An anal fissure is a small tear in the thin, moist tissue (mucosa) that lines the anus. An anal fissure may occur when you pass hard or large stools during a bowel movement. Anal fissures typically cause pain and bleeding with bowel movements. You also may experience spasms in the ring of muscle at the end of your anus (anal sphincter).
Anal fissures are very common in young infants but can affect people of any age. Most anal fissures get better with simple treatments, such as increased fibre intake or sitz baths.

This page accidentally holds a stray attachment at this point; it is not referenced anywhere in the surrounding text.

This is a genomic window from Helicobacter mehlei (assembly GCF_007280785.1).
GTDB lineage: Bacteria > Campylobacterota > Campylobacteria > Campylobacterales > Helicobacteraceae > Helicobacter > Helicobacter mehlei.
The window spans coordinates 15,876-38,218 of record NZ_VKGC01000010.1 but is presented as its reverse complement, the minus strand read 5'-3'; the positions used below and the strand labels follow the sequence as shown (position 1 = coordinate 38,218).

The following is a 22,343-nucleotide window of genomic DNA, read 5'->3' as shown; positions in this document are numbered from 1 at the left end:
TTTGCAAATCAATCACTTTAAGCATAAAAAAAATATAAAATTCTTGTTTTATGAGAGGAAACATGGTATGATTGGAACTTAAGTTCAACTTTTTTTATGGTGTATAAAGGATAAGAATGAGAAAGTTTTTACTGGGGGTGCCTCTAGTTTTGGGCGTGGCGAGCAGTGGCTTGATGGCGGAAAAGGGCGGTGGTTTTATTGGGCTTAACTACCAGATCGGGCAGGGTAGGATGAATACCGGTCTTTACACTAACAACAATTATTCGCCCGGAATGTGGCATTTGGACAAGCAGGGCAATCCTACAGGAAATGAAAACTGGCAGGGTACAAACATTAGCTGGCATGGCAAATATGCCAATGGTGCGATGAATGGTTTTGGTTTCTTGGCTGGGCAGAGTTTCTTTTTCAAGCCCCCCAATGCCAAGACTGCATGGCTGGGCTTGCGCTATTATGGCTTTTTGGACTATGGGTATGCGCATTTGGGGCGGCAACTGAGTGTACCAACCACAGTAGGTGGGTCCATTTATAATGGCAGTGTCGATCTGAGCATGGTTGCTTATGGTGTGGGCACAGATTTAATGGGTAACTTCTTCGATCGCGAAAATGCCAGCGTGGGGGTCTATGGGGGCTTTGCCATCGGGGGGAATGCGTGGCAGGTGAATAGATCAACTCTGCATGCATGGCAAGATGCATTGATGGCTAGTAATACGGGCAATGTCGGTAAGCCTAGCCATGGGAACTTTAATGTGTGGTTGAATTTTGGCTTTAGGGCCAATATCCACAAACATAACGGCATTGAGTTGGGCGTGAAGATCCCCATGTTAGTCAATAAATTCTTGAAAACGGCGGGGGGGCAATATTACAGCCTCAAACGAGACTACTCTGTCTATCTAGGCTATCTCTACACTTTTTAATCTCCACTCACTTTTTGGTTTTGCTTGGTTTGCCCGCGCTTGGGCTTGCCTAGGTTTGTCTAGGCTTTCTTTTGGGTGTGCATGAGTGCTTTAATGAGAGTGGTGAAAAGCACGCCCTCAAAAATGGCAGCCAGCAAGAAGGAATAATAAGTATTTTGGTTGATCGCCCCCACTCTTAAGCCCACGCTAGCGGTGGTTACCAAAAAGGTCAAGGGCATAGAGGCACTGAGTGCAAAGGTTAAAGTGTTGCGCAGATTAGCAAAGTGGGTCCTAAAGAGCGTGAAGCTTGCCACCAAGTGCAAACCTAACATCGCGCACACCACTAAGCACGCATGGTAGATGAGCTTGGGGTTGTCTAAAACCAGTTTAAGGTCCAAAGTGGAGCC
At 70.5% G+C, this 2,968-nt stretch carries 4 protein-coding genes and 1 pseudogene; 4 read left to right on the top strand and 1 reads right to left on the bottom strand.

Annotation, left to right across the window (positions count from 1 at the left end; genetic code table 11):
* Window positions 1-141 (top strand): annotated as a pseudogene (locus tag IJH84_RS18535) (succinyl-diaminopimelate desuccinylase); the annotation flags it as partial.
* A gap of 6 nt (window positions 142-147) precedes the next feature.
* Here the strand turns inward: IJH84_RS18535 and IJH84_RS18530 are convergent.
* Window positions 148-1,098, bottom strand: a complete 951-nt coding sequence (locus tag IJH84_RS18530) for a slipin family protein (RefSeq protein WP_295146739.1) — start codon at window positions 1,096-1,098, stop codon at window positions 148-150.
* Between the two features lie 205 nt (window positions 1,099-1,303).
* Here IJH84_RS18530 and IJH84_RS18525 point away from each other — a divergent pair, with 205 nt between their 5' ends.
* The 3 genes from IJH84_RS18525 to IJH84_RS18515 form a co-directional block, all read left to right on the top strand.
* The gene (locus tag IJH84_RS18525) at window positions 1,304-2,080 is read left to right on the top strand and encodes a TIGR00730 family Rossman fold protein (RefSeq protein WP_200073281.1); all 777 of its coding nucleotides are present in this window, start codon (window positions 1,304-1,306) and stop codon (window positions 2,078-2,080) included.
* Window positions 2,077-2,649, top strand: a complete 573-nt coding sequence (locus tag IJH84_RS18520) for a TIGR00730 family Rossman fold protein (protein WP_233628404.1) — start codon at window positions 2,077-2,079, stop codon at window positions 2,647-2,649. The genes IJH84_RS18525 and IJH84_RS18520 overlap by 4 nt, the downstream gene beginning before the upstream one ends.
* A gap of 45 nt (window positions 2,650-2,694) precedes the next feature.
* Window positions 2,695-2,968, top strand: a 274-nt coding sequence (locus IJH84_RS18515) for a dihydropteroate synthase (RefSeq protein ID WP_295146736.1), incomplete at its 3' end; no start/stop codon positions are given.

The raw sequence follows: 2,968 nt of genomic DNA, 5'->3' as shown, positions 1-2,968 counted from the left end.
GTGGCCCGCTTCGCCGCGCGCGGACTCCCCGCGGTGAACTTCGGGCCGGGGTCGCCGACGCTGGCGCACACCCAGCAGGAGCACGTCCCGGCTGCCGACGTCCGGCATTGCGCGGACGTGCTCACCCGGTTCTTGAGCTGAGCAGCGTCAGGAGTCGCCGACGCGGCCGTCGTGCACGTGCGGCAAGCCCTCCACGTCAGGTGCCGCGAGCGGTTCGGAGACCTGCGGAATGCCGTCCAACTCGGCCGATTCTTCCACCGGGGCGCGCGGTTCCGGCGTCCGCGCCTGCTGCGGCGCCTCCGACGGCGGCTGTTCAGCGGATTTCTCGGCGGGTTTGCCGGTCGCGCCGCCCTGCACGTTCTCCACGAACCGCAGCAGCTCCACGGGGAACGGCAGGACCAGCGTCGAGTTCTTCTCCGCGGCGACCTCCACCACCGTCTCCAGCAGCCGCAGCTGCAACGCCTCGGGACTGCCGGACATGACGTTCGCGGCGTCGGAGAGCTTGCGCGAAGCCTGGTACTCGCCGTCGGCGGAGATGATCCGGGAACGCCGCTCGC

Common causes of anal fissure include:
Passing large or hard stools
Constipation and straining during bowel movements
Inflammation of the anorectic area, caused by Crohn's disease or another inflammatory bowel disease
Signs and symptoms of an anal fissure include:
Pain, sometimes severe, during bowel movements.
Pain after bowel movements that can last up to several hours.
Bright red blood on the stool or toilet paper after a bowel movement.
Itching or irritation around the anus.
A visible crack in the skin around the anus.
A small lump or skin tag on the skin near the anal fissure.